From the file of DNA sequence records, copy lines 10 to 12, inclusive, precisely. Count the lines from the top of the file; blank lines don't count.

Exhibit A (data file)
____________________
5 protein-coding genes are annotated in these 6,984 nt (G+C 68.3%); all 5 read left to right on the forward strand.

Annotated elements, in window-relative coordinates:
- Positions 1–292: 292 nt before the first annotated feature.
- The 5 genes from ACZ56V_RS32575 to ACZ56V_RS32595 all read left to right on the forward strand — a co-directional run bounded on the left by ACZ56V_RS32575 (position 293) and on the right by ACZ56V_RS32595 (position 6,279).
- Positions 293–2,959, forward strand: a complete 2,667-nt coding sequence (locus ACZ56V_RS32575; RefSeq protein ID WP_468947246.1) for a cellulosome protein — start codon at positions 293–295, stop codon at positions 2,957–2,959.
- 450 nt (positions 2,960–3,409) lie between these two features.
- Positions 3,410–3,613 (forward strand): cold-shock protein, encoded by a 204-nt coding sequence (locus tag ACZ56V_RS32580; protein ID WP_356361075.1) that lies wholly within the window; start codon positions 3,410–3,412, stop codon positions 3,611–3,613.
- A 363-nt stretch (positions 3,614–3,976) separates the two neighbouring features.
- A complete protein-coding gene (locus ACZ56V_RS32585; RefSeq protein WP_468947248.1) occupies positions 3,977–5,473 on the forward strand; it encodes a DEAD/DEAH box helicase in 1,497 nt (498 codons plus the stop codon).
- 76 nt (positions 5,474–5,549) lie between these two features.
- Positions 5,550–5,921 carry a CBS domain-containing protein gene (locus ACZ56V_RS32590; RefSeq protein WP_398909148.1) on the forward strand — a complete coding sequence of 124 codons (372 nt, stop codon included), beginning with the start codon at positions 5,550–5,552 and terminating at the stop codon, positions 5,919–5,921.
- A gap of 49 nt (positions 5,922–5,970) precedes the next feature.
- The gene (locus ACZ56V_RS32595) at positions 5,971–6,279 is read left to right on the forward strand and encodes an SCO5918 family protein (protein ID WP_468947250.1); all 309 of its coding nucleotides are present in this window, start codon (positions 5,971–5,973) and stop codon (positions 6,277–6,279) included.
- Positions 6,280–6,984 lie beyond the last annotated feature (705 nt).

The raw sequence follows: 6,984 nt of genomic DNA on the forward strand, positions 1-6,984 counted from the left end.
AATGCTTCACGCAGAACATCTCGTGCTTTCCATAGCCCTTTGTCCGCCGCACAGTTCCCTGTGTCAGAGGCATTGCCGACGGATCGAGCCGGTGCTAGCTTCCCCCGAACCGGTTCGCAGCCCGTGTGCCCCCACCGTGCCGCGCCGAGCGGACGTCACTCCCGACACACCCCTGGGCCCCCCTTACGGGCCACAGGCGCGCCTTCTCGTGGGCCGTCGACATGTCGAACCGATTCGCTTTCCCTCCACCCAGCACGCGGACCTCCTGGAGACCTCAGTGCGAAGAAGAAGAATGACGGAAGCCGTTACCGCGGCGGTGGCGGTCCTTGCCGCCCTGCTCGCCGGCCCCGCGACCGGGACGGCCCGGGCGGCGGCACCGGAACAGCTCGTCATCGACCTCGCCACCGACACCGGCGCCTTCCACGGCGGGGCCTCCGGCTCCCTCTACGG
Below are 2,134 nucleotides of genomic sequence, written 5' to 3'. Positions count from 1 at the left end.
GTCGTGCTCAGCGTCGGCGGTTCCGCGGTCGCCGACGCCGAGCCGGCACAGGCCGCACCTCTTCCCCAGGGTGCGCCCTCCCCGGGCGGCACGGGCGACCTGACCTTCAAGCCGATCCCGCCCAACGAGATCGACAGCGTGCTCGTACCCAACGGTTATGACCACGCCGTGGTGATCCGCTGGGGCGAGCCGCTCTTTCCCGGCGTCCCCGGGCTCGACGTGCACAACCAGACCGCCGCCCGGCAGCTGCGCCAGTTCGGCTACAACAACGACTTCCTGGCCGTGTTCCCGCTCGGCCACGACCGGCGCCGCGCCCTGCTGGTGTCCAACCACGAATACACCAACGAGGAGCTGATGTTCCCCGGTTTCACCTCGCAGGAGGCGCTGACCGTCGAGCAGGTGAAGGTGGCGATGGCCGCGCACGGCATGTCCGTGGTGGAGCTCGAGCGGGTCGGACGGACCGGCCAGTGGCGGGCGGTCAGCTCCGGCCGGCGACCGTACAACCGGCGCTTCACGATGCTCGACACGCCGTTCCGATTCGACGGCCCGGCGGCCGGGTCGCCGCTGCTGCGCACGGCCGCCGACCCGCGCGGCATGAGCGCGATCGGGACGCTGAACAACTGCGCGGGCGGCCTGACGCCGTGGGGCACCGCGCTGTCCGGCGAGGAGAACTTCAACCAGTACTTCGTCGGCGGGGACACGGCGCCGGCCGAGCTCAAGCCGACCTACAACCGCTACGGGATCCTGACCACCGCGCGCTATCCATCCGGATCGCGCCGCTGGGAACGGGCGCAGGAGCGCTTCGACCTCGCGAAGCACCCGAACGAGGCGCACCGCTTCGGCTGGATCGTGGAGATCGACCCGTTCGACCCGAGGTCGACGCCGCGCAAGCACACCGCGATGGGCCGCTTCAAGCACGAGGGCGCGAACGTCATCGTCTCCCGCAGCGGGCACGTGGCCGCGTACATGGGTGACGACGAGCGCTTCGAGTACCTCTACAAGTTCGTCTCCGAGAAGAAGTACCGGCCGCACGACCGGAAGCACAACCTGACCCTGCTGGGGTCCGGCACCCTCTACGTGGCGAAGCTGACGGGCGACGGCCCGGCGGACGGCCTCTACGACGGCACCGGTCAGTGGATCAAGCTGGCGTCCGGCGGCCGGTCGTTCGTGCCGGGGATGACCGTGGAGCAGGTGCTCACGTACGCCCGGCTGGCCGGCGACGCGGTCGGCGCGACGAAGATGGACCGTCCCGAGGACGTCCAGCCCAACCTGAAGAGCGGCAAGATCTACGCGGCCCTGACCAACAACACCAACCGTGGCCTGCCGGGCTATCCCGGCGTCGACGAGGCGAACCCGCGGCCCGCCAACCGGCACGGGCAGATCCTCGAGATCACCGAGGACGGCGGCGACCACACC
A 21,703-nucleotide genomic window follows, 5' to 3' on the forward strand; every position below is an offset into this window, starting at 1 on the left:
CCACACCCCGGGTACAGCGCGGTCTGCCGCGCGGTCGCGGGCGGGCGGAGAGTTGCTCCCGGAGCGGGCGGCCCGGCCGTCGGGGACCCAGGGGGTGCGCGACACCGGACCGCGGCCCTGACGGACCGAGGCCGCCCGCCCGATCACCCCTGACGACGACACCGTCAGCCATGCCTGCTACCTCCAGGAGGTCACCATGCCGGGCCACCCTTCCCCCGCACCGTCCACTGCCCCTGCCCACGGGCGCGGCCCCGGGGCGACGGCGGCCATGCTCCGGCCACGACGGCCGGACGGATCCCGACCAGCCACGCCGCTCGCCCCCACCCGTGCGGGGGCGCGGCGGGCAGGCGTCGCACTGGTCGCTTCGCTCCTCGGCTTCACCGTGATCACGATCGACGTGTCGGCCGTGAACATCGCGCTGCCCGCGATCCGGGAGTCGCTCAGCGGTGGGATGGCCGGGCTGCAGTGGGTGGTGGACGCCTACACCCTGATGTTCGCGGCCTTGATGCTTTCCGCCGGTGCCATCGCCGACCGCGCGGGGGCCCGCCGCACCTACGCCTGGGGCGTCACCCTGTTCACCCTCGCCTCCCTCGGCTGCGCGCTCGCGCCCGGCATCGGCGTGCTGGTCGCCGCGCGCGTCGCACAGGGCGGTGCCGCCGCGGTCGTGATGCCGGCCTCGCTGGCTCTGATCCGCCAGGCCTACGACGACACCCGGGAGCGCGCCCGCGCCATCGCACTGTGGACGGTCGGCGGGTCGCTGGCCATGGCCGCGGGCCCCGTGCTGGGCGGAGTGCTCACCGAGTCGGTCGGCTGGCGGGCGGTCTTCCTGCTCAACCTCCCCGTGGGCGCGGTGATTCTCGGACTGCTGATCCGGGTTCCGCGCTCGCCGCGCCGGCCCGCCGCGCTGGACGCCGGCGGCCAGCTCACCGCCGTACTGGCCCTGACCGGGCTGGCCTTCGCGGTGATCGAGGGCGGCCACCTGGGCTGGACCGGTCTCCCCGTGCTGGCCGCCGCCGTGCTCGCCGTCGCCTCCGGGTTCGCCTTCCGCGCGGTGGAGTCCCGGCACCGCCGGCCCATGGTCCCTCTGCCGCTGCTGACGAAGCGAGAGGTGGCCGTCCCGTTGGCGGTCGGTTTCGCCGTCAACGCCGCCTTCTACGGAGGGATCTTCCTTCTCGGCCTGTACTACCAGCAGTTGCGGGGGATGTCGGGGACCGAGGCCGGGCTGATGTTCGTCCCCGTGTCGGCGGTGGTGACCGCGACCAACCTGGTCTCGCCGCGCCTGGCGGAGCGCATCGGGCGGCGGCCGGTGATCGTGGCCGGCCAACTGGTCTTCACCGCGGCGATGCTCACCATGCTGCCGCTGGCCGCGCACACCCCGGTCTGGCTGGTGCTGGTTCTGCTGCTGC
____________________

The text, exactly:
- 76 nt (positions 5,474–5,549) lie between these two features.
- Positions 5,550–5,921 carry a CBS domain-containing protein gene (locus ACZ56V_RS32590; RefSeq protein WP_398909148.1) on the forward strand — a complete coding sequence of 124 codons (372 nt, stop codon included), beginning with the start codon at positions 5,550–5,552 and terminating at the stop codon, positions 5,919–5,921.
- A gap of 49 nt (positions 5,922–5,970) precedes the next feature.